Stakeholder Participation

At Ghent University, we expect every study programme to reflect on, and pursue an education policy that is an explicit implementation of our six strategic education objectives. One of these objectives is Stakeholder Participation.

We expect our programmes to set up processes and procedures to guarantee structural and formal input by all important stakeholder groups (students, lecturers, alumni and the professional field) in education (policy). Study programmes’ stakeholder policy is in line with policy frameworks at faculty and university level.

The Programme Committee is the appropriate body for shaping the curriculum and making well-considered choices in order to promote and implement stakeholder involvement. It goes without saying that these choices are in line with a study programme’s specific context and individuality.

Below are a few specific examples of stakeholder involvement in education policy and quality assurance.

Student Involvement in the Study Programme 

  • student involvement is an indispensable element in a properly functioning Programme Committee (PC) (the Education and Examination Code stipulates the number of student representatives in PCs to be one-third of the total membership). We recommend student involvement in other advisory bodies as well (e.g. ad-hoc or permanent task forces). Student involvement in education policy, its importance and its possibilities, must be communicated actively (and through various channels) to students. In addition, it is important to inform students clearly about (expectations vis-à-vis) the role of student representative;
  • some study programmes appoint representatives per standard study track year as a single point of contact;
  • we expect study programmes to collect feedback from students in times of curricular reforms;
  • students appreciate the fact that a study programme communicates explicitly about improvement actions that were carried out in response to feedback formulated by the students. This increases students’  willingness to participate in surveys.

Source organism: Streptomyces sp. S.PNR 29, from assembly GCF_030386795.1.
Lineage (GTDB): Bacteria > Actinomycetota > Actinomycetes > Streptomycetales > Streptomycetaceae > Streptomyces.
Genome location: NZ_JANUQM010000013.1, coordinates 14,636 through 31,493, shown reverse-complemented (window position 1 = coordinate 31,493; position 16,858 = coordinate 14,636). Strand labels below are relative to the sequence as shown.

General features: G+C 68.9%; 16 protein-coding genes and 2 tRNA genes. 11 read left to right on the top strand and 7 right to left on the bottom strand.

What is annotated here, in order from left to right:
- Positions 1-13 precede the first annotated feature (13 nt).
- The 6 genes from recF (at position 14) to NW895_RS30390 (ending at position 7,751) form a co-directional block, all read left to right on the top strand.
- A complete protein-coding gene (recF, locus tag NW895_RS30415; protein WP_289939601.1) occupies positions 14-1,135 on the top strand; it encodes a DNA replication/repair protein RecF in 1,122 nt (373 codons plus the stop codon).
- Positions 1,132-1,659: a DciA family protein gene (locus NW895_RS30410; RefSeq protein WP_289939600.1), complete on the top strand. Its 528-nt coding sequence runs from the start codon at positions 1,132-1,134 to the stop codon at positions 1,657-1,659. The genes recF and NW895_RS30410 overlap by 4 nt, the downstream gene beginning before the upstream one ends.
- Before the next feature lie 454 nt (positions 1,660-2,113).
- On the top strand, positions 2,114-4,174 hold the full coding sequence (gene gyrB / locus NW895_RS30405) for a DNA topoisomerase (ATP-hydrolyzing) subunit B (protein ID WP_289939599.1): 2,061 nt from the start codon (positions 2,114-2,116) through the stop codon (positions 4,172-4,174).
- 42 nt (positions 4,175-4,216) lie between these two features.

Lecturer involvement

An efficient communication flow from the PC to the lecturers/staff involved in the study programme is important. Easy access to PC minutes is a must. Good practices are:

  • sending regular online newsletter/newsflash with updates on education-related themes
  • providing an annual calendar for education activities
  • providing an annual or semi-annual lecturers’ meeting

Lecturer involvement in education (policy) is crucial. Opportunities to keep the theme of education (policy) alive are

  • organizing a programme-specific Education Day (or half a day);
  • organizing professional development initiatives.

Professional Field Involvement

There are various ways to guarantee structural involvement of the professional field in education policy. We expect study programmes to collect feedback from the professional field in the context of quality assurance. Feedback from the professional field is indispensable in curricular reforms. For more information, consult the Education Tip on Embedding the External Perspective

Study programmes can, among other things, undertake the following: 

  • setting up a professional field committee/resonance council;
  • inviting professional field representatives to the PC;
  • inviting one/several professional field representatives to other internal consultation bodies (e.g. Quality Assurance Unit);
  • surveying visiting speakers and/or people from the professional field who are involved in work placements, Master's dissertations (e.g. during a mentor's day, during Master's dissertation defenses etc.);
  • collecting feedback from teaching assistants, work placement mentors;

Social services are another possibility for lecturers to maintain contact with the professional field/practice.

Alumni Involvement 

We expect our study programmes to collect feedback from alumni in the context of quality assurance. Alumni input is indispensable, especially in times of curricular reform (see Embedding the External Perspective)

Alumni can provide important input about a programmes’ strengths and weaknesses in terms of career opportunities. Alumni are often interested in lifelong learning initiatives or further training.

Last modified April 12, 2022, 11:27 a.m.